Is Today’s Economy Leaving you Underinsured?

Inflation has soared to a 40-year-high, and like nearly everything else, auto insurance rates are increasing. However, as prices continue to skyrocket, you need to consider how rising costs affect more than just your budget. While your car insurance premiums increase, your car insurance coverage remains the same. And as medical and vehicle repair costs continue to rise, your coverage today may not go as far as it used to, potentially leaving you underinsured. Rethinking your coverage is important and how increasing your coverage may affect your bill.

Inflation affects car insurance coverage

Depending on your car insurance coverage, your policy can pay for many things in an accident, such as damage to your vehicle, damage you cause to another driver’s vehicle and injuries. The problem is that inflation is driving up vehicle repairs and injury-related costs, such as medical bills. Inflation and increased accident frequency are causing insurance companies to raise policyholders’ car insurance rates to compensate for these higher and more frequent expenses.

However, despite paying more for your policy, inflation is also lowering the level of financial protection your car insurance provides. Understanding this issue and your current car insurance coverage is key to deciding if you need more coverage.

Medical costs have increased

Because medical expenses cost more, your coverage limits will not go as far. Since different car insurance coverage types pay for medical bills in an accident, you may be at risk being underinsured. Your bodily injury liability, medical payments, personal injury protection, uninsured motorists’ bodily injury and underinsured motorists coverage pay toward medical-related costs from an accident.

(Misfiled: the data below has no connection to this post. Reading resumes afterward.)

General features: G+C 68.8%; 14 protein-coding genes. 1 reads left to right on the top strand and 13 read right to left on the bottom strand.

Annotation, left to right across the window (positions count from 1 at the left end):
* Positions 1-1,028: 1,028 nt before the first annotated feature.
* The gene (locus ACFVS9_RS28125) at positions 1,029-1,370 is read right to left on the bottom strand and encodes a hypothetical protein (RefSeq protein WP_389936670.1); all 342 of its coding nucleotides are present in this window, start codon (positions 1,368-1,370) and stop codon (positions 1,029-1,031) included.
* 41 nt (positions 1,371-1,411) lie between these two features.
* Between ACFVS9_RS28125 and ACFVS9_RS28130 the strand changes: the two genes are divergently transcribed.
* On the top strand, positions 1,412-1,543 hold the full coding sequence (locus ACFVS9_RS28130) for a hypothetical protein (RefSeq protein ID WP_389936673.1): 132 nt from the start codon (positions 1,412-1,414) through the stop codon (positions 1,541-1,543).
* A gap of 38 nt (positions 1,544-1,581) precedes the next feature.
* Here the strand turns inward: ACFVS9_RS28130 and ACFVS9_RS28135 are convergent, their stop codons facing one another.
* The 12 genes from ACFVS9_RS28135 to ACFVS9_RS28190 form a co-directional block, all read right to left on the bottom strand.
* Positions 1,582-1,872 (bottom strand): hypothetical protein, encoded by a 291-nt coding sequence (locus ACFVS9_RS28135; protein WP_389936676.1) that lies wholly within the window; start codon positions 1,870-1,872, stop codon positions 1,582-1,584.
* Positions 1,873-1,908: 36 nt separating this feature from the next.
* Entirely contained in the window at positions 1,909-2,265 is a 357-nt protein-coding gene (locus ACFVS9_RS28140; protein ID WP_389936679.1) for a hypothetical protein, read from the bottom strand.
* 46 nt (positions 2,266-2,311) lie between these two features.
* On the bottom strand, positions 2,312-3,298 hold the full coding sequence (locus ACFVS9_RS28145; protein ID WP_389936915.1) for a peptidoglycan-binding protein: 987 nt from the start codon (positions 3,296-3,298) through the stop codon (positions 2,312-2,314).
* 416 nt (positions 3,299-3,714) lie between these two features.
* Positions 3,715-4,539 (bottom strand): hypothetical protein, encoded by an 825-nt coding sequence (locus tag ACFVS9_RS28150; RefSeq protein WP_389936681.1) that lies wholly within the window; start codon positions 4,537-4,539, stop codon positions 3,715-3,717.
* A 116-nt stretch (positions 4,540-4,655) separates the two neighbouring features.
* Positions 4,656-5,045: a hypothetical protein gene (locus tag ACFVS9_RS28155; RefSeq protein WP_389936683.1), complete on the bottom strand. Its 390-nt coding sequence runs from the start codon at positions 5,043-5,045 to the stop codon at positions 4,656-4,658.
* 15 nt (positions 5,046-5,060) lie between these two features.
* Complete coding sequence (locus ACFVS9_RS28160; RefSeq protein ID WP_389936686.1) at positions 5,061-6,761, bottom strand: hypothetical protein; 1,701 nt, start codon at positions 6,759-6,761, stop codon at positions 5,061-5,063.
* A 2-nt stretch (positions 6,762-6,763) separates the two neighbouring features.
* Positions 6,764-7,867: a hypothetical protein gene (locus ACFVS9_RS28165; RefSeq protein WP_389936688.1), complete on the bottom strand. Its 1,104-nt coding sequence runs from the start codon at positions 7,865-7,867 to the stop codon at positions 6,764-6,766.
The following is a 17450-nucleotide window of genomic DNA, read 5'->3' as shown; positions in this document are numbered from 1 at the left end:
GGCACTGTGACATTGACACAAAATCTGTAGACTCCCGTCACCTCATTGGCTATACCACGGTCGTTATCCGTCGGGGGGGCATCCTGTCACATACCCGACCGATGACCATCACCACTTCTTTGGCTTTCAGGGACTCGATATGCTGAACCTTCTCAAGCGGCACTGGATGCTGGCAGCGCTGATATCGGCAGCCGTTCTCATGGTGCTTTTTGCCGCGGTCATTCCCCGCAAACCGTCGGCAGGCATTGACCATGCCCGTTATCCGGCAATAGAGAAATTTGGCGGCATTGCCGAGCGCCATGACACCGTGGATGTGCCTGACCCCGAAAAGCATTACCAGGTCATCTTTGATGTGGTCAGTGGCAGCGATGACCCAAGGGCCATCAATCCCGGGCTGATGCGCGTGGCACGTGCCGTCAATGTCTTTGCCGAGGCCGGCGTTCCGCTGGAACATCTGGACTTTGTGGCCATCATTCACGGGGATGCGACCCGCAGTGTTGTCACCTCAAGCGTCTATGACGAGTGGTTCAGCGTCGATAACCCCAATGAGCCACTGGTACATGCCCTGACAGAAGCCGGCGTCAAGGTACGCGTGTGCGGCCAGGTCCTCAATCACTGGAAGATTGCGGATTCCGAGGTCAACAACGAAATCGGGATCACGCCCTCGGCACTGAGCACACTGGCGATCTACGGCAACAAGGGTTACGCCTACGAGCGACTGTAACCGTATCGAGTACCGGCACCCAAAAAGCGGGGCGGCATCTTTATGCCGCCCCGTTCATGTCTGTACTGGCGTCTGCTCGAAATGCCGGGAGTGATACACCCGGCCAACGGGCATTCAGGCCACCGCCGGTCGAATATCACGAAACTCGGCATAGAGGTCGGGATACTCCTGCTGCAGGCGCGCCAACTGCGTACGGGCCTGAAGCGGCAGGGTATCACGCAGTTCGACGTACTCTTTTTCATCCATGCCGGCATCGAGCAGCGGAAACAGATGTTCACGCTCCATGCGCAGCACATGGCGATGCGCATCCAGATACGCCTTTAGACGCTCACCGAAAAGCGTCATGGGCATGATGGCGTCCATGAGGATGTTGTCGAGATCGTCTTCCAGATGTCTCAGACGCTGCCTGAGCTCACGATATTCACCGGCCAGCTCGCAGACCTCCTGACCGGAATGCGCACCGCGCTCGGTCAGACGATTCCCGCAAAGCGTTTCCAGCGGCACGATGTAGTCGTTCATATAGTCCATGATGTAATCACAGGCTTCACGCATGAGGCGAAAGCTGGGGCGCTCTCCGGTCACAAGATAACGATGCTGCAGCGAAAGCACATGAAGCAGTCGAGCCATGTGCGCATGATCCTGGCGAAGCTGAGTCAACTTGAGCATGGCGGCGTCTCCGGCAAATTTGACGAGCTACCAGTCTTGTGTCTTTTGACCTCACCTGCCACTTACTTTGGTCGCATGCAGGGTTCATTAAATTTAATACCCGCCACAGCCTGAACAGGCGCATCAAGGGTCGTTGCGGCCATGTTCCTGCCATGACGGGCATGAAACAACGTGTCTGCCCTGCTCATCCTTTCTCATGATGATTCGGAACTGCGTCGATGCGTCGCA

Drivers with lower coverage limits may find that inflation is making their coverage insufficient. Increasing limits to keep pace with inflation could help you avoid high out-of-pocket costs.

Vehicle costs have increased

Inflation has also caused the cost of new vehicles to go up 10.4 percent and used vehicle costs to increase 6.6 percent since July 2021. Cars are getting more expensive, which means higher repair and replacement costs if you damage or total someone’s vehicle in an accident or if they total yours.

Just like with medical costs, car insurance policies have coverage types designed to pay for vehicle damage. These include property damage liability, comprehensive coverage, collision coverage and uninsured motorist property damage coverage. Due to the increased cost of vehicles and parts, your policy’s coverage limits may be insufficient, especially if you are carrying lower liability limits. To account for increased expenses, if you were to be involved in an at-fault accident, it might be worth considering bumping up your coverage to minimize your risk of being underinsured.

Finding the right coverage in today’s economy

There is such a thing as over-insuring yourself. However, unless you increase your limits significantly, you likely won’t be over-insured if the economy starts to level back out. Higher limits provide more financial protection, so keeping the higher limits may be a good thing.

But if you feel that lower limits would meet your needs in the future, you can adjust your policy back down. Consider talking in detail with your Aitken & Ormond Insurance agent about what coverage you need. The goal is not to over-insure yourself but to make sure you are financially protected with sufficient coverage based on today’s costs.

While premium increases continue due to inflation and accidents, increasing your coverage limits may be worth considering. After all, it can be reassuring to know that you’re financially protected by reducing your risk of out-of-pocket expenses in an accident. While the goal is not to over-insure yourself, the right coverage is crucial and can offer you the peace of mind you need every time you’re behind the wheel.

The above description provides a brief overview of the terms and phrases used within the insurance industry. These definitions are not applicable in all states or for all insurance and financial products. This is not an insurance contract. Other terms, conditions and exclusions apply. Please read your official policy for full details about coverages. These definitions do not alter or modify the terms of any insurance contract. If there is any conflict between these definitions and the provisions of the applicable insurance policy, the terms of the policy control.

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